Morning Commentary

May corn unchanged at $3.7325

May beans down 1 ½ at $9.0775

The DOW is down

USD is weaker

Crude oil up $.11 at $58.63

Good morning,

Corn  bulls are keeping an eye on extreme U.S. weather conditions that have included late-winter blizzards and early-spring flooding. The updated 6-10 day forecast is calling for above normal temps and average to below normal precipitation for a large chunk of the major corn producing states. Interestingly, the longer-term forecast again brings in talk of above normal precipitation, which could further complicate planting for many producers in key growing areas.

The EPA has retroactively granted five additional “hardship” waivers to exempt small refineries form having to comply with the ethanol mandate for 2017 sales. This raises the total for2017 to 34 waivers and has sparked protests from the ethanol industry.

Soybean prices actually gained +10 cents last week despite disappointing trade headlines. Perhaps that’s a good sign for the bulls in this market.  We had a bit of disappointing data released on Friday when the NOPA crush numbers came in less than expected, just shy of 154.5 million bushels. Keep in mind, despite the slowdown, it was still the strongest February for crush on record. Soybean oil stocks at the end of February swelled to a seven-month high of 1.752 billion pounds, compared with 1.549 billion pounds at the end of January. Soymeal exports last month totaled 784,660 tons, down from 905,923 tons in January but above the 755,103 tons exported in February 2018. Another headline that could be digested either way is the recent extreme weather here in the U.S. At first glance, wide-spread flooding in many locations and extreme snowfall to the north should be digested as bullish, but ultimately it could mean more soybean acres and perhaps more production?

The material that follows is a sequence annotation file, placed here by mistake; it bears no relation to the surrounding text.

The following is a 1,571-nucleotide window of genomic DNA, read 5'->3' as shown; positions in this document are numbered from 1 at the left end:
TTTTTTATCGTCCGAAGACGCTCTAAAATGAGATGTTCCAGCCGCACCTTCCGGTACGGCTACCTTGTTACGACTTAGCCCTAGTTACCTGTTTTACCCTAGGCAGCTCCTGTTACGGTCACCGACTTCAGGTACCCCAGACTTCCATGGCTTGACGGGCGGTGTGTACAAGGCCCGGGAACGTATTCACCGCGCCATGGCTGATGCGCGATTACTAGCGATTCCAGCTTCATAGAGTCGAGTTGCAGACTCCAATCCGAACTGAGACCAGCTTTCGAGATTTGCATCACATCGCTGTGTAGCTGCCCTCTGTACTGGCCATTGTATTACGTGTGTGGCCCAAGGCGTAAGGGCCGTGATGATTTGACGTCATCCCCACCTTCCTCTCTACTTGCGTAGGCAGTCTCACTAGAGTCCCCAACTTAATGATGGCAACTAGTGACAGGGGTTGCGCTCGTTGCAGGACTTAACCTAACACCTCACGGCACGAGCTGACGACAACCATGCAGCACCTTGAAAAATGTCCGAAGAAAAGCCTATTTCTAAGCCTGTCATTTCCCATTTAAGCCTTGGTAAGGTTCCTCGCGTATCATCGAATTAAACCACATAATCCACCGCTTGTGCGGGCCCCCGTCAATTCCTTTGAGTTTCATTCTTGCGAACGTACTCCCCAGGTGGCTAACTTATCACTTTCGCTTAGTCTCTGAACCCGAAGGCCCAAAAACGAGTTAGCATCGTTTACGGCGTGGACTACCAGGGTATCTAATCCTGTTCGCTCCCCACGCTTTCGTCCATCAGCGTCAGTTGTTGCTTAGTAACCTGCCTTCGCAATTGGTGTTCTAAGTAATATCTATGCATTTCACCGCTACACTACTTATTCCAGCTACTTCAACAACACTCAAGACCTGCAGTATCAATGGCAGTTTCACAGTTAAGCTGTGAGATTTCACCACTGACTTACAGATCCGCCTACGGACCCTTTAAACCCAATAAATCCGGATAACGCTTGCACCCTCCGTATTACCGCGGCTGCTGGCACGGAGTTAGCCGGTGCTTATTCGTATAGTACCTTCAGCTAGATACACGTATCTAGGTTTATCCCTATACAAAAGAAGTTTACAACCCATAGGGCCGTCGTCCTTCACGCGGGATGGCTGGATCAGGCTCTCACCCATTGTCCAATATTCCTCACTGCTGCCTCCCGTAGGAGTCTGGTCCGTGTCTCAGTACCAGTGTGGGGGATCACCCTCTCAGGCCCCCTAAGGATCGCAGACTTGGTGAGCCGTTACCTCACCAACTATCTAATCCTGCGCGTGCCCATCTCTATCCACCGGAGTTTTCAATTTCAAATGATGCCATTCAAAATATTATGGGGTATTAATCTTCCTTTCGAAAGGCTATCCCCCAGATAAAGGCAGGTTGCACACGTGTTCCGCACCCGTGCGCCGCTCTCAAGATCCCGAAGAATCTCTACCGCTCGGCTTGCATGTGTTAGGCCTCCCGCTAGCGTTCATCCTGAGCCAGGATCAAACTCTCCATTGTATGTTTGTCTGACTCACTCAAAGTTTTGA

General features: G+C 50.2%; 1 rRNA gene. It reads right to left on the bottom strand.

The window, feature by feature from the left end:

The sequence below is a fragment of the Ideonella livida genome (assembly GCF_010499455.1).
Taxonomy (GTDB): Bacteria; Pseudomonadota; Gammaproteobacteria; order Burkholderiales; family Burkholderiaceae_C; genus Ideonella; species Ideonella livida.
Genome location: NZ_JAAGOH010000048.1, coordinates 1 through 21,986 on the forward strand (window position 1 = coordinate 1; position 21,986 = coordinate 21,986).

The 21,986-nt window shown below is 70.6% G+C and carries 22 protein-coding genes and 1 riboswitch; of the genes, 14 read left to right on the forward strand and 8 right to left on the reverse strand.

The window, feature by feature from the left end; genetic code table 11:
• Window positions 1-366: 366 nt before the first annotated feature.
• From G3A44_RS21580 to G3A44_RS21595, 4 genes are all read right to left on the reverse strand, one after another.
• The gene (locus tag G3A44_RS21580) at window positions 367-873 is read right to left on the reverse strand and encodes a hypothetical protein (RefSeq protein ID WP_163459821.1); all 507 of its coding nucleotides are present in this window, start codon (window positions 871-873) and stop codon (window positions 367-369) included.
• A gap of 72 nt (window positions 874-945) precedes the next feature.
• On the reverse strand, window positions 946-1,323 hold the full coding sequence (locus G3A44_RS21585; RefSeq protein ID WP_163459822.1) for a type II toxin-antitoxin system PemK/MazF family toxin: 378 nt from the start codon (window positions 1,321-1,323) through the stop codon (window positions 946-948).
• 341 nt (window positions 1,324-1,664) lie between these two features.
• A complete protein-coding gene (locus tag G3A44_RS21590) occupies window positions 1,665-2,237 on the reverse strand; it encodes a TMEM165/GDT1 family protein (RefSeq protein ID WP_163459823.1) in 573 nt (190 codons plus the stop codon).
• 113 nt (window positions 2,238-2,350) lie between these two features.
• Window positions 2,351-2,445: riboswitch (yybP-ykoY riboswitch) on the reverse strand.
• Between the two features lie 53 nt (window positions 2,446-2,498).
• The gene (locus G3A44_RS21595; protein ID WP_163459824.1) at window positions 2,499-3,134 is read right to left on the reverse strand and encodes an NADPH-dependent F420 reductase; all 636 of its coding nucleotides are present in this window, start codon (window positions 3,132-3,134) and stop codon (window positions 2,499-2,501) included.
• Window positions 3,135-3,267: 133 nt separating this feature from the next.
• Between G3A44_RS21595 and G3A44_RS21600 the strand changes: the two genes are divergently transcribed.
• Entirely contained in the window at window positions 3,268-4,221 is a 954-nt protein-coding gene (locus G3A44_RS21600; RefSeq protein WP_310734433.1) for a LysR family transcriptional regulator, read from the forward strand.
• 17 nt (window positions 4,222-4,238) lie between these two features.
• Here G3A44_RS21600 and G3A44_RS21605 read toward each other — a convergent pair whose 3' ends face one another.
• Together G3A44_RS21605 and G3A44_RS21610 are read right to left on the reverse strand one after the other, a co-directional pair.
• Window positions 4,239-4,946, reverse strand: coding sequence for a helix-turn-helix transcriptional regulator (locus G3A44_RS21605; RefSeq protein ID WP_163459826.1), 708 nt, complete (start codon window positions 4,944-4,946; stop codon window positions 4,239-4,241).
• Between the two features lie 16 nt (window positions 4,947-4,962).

According to a Government Accountability Office report released last week, the USDA may not have a sufficient supply of the foot-and-mouth disease vaccine to control more than a small outbreak in livestock. The current supply would only protect about 14% of Texas cattle or 4% of Iowa swine. The 2018 Farm Bill, directs USDA to increase supplies of the vaccine. (Source: GAO)


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